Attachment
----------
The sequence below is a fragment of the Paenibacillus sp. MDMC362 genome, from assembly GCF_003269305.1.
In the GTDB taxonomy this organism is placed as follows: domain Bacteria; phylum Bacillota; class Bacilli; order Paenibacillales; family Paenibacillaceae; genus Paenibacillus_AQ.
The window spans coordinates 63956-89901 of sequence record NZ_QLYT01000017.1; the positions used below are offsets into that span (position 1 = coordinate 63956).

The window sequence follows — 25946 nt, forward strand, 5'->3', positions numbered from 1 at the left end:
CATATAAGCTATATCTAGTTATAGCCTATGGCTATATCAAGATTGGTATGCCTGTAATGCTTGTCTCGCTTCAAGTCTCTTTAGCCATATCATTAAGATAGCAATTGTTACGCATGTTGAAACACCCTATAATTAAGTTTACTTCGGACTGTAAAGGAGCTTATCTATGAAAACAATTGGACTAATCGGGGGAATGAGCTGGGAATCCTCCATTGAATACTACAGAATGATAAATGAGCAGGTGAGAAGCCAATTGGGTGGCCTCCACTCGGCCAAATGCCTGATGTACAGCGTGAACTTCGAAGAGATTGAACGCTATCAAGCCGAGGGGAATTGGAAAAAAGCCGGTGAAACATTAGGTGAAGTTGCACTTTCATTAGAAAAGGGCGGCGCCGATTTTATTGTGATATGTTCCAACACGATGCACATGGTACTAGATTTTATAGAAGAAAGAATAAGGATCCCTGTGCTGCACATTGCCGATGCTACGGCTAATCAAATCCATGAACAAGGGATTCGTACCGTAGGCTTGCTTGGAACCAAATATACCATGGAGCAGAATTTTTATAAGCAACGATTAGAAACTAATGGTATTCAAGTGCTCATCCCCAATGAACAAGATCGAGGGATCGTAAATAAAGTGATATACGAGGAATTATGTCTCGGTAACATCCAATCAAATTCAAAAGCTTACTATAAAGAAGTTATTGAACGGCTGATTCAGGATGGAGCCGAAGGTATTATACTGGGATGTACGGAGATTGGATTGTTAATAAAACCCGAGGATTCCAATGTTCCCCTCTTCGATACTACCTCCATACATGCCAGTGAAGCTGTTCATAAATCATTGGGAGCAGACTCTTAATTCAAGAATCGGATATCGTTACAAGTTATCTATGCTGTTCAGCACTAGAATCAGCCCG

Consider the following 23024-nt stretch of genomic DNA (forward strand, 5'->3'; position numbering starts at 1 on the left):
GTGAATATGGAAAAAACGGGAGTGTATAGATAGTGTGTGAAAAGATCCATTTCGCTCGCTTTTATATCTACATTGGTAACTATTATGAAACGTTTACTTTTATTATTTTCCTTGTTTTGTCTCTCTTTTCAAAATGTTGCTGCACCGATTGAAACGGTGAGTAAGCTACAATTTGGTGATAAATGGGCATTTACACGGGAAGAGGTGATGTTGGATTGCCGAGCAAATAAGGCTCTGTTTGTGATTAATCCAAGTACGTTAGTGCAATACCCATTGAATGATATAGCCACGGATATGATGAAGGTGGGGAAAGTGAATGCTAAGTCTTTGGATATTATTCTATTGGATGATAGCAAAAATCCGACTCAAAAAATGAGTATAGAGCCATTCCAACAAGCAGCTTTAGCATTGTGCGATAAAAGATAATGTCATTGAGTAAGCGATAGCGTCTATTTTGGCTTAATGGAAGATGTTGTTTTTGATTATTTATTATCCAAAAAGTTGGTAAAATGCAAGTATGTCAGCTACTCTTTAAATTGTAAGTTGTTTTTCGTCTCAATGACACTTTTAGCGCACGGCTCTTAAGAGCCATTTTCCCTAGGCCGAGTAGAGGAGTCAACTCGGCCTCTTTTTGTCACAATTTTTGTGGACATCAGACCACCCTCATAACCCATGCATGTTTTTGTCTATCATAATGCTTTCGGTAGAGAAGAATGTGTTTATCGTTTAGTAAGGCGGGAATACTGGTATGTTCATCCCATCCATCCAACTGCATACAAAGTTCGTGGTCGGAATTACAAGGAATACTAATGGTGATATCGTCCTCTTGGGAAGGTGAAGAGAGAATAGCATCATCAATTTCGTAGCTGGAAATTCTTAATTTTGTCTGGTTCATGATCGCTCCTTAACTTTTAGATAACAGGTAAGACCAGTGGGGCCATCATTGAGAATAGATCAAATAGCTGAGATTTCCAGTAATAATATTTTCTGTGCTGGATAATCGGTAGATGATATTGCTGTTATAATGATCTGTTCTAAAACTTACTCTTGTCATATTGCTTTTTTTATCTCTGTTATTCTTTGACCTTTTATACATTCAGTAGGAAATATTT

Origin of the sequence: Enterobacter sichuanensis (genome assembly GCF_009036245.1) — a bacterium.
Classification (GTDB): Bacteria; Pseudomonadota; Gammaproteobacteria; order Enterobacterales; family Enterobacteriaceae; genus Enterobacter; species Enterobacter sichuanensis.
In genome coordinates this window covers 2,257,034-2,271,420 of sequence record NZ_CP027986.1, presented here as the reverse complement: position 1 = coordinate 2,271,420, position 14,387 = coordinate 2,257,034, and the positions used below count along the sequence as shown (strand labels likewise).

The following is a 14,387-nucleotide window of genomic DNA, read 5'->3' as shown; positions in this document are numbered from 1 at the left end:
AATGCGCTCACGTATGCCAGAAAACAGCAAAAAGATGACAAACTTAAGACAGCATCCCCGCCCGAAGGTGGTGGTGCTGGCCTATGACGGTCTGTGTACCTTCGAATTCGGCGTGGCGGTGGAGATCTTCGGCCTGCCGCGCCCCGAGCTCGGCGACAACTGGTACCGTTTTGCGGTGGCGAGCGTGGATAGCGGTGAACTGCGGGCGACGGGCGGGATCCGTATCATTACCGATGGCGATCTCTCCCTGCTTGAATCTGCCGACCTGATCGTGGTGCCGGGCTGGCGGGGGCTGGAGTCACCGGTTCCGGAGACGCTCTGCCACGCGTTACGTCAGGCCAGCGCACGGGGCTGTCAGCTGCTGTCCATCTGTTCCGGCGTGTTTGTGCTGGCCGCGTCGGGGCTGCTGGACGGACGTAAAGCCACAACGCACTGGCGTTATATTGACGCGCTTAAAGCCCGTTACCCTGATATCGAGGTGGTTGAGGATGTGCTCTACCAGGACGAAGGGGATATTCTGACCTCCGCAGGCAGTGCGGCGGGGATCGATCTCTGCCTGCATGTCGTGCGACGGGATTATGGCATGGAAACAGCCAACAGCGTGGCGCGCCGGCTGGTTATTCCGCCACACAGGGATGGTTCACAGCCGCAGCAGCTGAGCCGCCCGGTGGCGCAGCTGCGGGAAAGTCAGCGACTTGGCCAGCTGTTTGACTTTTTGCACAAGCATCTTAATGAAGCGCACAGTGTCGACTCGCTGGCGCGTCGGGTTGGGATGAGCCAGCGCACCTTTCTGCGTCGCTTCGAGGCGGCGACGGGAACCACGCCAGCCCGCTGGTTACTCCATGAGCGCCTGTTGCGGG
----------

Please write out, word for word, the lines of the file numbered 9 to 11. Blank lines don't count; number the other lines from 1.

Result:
Classification (GTDB): Bacteria; Pseudomonadota; Gammaproteobacteria; order Enterobacterales; family Enterobacteriaceae; genus Enterobacter; species Enterobacter sichuanensis.
In genome coordinates this window covers 2,257,034-2,271,420 of sequence record NZ_CP027986.1, presented here as the reverse complement: position 1 = coordinate 2,271,420, position 14,387 = coordinate 2,257,034, and the positions used below count along the sequence as shown (strand labels likewise).

The following is a 14,387-nucleotide window of genomic DNA, read 5'->3' as shown; positions in this document are numbered from 1 at the left end: